SEPTEMBER / OCTOBER 2018
More than a mustard seed AMERICAN HERITAGE
A farrier of faith
CANINE Steve and Wendy Smith grow produce at their Community Supported Garden in Meridian
A dogâ&#x20AC;&#x2122;s view of humans
Contents September / October 2018 Features Youth ministry group plans events
American Heritage Girls:
Caring for His horses
“We are hard-pressed on every side, yet not crushed; we are perplexed, but not in despair...” — 2 Corinthians 4:8
Real Man’s Toolbox: Being significant
with 12 Outdoors Dougherty:
Dots: 20 God A hard-life story
Cover Story —
Faith: 30 Challenging No regrets?
Daily Bread: 14 Your Canine wisdom
Healing our land:
25 Understanding Relationships:
24 In Each Edition
It’s about trust
2 Chronicles 7:14 Spiritual storage
Kids have them too
Publisher Sandy Jones email@example.com Editor Gaye Bunderson Editorial and Editorial Submissions: Send all story ideas and article submissions to this email address firstname.lastname@example.org Sales & Marketing Kimberly McMullen email@example.com 208-801-0491 • Scott McMurtrey firstname.lastname@example.org 208-841-4583 • Sandy Jones email@example.com 208-703-7860 Cover Photo Heather Kern / HK Photography Graphic Design Denice King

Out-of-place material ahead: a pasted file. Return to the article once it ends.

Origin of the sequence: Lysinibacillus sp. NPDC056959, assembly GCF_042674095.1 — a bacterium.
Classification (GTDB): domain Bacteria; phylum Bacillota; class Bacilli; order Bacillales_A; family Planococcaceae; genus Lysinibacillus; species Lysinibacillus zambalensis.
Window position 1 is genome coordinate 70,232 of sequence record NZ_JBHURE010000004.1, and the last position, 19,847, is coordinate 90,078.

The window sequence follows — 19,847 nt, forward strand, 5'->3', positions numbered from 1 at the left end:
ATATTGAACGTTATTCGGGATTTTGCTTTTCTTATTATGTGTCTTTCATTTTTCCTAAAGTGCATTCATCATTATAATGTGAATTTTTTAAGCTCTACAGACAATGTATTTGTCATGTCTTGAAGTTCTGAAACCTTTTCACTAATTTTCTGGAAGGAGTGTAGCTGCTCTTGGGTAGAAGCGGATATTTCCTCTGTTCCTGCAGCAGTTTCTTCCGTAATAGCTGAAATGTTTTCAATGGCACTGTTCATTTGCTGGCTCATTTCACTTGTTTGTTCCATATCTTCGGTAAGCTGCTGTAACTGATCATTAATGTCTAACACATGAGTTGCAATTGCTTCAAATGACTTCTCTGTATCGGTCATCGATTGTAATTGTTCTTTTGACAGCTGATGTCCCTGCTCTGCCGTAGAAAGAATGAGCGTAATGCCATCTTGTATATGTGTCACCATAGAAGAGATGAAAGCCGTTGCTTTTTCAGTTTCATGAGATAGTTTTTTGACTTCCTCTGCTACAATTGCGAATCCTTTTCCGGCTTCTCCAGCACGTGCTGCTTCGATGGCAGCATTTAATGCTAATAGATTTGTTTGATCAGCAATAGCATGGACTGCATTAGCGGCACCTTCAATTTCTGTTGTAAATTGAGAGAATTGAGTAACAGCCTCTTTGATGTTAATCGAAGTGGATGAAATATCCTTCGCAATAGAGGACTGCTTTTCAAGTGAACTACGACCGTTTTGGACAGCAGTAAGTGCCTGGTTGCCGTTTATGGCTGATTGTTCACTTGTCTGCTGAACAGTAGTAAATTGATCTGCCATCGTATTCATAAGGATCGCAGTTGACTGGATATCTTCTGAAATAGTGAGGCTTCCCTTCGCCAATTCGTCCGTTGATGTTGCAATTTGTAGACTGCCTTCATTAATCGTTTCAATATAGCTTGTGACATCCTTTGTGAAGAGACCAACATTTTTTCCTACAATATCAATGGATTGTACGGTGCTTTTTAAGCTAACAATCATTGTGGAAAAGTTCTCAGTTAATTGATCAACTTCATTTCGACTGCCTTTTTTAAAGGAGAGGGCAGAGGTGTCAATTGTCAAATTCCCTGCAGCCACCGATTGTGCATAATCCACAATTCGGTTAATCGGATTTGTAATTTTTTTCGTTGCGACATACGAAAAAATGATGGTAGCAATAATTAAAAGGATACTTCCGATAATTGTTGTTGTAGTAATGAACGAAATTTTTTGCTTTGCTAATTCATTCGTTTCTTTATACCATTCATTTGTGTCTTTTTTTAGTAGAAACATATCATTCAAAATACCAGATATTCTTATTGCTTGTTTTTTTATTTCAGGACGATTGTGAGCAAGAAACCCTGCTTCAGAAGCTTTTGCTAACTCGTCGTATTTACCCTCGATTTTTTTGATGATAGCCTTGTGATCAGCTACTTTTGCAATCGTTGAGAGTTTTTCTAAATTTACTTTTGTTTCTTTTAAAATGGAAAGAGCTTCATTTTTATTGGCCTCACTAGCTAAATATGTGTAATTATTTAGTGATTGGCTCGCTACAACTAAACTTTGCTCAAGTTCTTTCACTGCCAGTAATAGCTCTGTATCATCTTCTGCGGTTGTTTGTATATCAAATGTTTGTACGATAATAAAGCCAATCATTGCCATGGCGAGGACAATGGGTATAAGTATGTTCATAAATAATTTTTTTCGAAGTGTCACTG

The Brighter Side: Spyglass Gardens
Volume 6, Number 5
Marital boundaries – Part 2
Publisher’s Corner: A summer of lessons
Contributors Daniel Bobinski, Hilary Cobb, Dan Dougherty, RJ Drury, Martha Falk, Terry Frisk, Leo Hellyer, Ron Kern, Janet Lund, Joel Lund, Gary Moore, and Bethany Riehl Website Design SEO Idaho Distribution D&S Distribution Christian Living is committed to encouraging and instructing individuals in their daily lives by presenting stories of people in the Treasure Valley who are living on a foundation of faith in Jesus Christ and who serve as uplifting examples to others. Views expressed in Christian Living do not necessarily represent those of the publisher. Every effort has been made by Christian Living to insure accuracy of the publication contents. However, we do not guarantee the accuracy of all information nor the absence of errors and omissions; hence, no responsibility can be or is assumed. All Rights Reserved. Copyright 2018 by Christian Living Ministries Inc. Christian Living is published every other month and is available in over 600 locations throughout the Treasure Valley, including most grocery stores, convenience stores, medical waiting areas, and churches. If your church would like additional copies please email us today at firstname.lastname@example.org Annual subscriptions available for $10/year. To start your subscription or give one as a gift send your check or money order, along with complete address information, and a phone number to call in case there’s questions about your subscription to Christian Living Magazine, PO Box 867, Meridian, ID 83680.